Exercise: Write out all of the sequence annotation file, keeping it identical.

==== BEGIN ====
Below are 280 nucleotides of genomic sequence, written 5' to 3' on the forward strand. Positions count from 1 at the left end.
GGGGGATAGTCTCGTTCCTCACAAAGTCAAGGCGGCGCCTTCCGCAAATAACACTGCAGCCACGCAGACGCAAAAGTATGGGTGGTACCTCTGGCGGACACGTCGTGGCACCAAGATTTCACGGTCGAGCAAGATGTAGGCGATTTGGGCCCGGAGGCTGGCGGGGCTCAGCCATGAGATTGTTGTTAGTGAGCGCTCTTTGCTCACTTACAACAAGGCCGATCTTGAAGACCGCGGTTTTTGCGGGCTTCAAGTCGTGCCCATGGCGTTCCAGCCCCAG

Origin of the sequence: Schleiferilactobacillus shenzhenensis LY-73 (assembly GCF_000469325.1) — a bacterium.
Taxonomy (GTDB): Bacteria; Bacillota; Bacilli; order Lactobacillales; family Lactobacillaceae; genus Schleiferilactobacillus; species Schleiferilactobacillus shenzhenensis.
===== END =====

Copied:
Below are 280 nucleotides of genomic sequence, written 5' to 3' on the forward strand. Positions count from 1 at the left end.
GGGGGATAGTCTCGTTCCTCACAAAGTCAAGGCGGCGCCTTCCGCAAATAACACTGCAGCCACGCAGACGCAAAAGTATGGGTGGTACCTCTGGCGGACACGTCGTGGCACCAAGATTTCACGGTCGAGCAAGATGTAGGCGATTTGGGCCCGGAGGCTGGCGGGGCTCAGCCATGAGATTGTTGTTAGTGAGCGCTCTTTGCTCACTTACAACAAGGCCGATCTTGAAGACCGCGGTTTTTGCGGGCTTCAAGTCGTGCCCATGGCGTTCCAGCCCCAG

Origin of the sequence: Schleiferilactobacillus shenzhenensis LY-73 (assembly GCF_000469325.1) — a bacterium.
Taxonomy (GTDB): Bacteria; Bacillota; Bacilli; order Lactobacillales; family Lactobacillaceae; genus Schleiferilactobacillus; species Schleiferilactobacillus shenzhenensis.